Two members of the PKK terrorist organization are the suspected perpetrators of a car bombing that killed 37 people in the Turkish capital Ankara, security officials said on Monday.
Evidence has been obtained that one of the bombers (named Seher Çağla Demir) was a female member of the PKK who joined the militant group in 2013, the security officials stated. She was born in 1992 and from the eastern Turkish city of Kars, they said.
The other suspected bomber was a male Turkish citizen with links to the PKK, the security official said.
There has not been any claim of responsibility for the bombing and the government has said it will identify who was behind the attack once investigations are completed.
Meanwhile, police detained 10 people in southeastern Şanlıurfa province on Monday including the suicide bomber(s)'s family members. The other suspects were detained in connection with the vehicle used in the attack. It cited security forces as saying the suspects were car showroom employees who played a role in selling the vehicle. The suspects were to be taken to Ankara, it added.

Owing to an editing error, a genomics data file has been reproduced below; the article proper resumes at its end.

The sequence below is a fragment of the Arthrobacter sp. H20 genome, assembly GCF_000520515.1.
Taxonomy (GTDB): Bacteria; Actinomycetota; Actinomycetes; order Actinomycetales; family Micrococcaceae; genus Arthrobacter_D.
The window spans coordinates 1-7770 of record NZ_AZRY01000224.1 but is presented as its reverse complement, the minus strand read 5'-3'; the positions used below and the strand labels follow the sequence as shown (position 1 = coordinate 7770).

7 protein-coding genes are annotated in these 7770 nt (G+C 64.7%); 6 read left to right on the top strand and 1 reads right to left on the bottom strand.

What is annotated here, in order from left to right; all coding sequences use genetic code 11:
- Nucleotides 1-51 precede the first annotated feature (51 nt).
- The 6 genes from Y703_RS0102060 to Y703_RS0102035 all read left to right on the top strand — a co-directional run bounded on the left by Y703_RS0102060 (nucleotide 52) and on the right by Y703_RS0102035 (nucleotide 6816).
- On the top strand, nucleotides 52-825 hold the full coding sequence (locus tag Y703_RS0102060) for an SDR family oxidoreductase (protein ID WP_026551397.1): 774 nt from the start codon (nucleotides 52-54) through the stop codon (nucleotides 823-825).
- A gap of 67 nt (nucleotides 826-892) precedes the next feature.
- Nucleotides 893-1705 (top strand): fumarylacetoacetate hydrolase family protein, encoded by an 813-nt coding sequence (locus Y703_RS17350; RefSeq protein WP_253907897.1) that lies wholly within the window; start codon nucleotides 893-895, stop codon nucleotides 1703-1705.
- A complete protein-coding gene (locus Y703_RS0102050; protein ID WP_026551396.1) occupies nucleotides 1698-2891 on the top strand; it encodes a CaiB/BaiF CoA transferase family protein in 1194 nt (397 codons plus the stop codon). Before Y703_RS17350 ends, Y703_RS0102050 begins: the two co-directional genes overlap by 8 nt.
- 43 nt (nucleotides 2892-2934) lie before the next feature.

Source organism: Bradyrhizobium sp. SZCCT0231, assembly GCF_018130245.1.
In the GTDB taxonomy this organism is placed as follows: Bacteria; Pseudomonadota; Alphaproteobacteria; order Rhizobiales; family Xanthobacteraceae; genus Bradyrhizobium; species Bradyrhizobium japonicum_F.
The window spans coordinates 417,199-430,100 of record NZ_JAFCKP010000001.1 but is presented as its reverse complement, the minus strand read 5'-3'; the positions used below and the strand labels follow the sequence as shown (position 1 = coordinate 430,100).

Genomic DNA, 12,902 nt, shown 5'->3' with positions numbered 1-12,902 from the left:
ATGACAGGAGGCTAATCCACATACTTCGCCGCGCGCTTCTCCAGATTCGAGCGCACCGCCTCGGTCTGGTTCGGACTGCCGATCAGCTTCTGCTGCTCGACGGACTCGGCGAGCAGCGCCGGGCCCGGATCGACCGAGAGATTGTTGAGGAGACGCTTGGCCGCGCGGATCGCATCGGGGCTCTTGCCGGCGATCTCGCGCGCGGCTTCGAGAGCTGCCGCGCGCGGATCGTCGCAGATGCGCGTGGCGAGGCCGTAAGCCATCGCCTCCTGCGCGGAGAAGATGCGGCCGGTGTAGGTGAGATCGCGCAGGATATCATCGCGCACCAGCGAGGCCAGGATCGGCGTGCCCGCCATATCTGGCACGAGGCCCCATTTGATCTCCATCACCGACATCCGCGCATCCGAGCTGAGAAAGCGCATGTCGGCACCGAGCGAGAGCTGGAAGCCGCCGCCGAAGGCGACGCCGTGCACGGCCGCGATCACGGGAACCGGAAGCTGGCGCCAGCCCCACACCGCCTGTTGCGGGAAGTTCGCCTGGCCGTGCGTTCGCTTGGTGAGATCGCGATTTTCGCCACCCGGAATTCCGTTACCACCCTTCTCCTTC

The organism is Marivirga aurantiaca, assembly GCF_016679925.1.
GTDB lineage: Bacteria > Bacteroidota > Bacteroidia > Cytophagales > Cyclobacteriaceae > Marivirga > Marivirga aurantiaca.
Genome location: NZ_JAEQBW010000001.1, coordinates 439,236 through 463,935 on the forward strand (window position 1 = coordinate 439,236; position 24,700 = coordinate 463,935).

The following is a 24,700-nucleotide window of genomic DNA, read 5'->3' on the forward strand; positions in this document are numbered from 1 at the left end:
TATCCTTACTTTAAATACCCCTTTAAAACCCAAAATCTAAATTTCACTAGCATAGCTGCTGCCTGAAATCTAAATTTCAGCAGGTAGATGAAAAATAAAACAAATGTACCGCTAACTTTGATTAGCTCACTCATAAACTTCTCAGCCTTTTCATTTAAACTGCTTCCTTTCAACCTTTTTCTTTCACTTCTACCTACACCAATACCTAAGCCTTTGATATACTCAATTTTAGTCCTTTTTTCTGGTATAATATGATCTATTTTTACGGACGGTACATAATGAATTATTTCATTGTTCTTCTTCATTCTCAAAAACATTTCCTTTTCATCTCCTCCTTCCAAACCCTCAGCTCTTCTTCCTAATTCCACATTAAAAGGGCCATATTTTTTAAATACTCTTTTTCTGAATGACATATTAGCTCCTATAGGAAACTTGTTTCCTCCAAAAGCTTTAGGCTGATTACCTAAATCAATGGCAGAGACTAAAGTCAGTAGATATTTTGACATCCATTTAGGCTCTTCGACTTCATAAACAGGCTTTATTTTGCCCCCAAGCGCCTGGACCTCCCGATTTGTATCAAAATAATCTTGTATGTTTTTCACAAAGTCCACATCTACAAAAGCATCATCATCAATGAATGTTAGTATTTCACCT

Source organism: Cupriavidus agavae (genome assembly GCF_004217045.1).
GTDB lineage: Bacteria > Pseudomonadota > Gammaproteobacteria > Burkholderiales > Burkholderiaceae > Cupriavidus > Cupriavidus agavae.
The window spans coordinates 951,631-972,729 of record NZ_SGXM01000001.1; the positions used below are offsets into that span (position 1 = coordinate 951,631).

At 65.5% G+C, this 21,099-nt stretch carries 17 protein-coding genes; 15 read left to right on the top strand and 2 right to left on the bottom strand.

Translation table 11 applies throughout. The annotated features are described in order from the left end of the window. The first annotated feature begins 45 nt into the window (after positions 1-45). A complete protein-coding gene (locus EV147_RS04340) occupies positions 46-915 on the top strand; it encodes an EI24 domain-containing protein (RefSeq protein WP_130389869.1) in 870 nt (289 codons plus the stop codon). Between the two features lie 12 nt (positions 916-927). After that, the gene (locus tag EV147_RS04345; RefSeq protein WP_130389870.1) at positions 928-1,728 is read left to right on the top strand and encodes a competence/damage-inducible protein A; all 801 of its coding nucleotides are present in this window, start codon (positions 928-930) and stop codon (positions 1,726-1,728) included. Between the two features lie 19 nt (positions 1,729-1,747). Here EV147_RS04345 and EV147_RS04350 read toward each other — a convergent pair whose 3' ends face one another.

The attack, which tore through a crowded transport hub a few hundred meters (yards) from the Justice and Interior Ministries on Sunday evening, was the second such bombing in the administrative heart of the city in under a month.
Meanwhile, police detained six people in southeastern Şanlıurfa province on Monday in connection with the vehicle used in the attack, state-run Anadolu Agency (AA) reported. The suspects were to be taken to Ankara, it added.
In its armed campaign in Turkey, the PKK has historically struck directly at the security forces and says it does not target civilians. A direct claim of responsibility for Sunday's bombing would indicate a major tactical shift.
The Kurdistan Freedom Hawks (TAK) claimed responsibility for the previous car bombing, just a few blocks away, on Feb. 17. TAK says it has split from the PKK, although experts say the two organizations are affiliated.
Following the attack, Turkish warplanes bombed camps belonging to the PKK in northern Iraq early on Monday, the army said.
At least 37 people died from Sunday's blast, the health minister said, adding 71 people were still being treated in hospital. Of those, 15 were in serious condition, he said.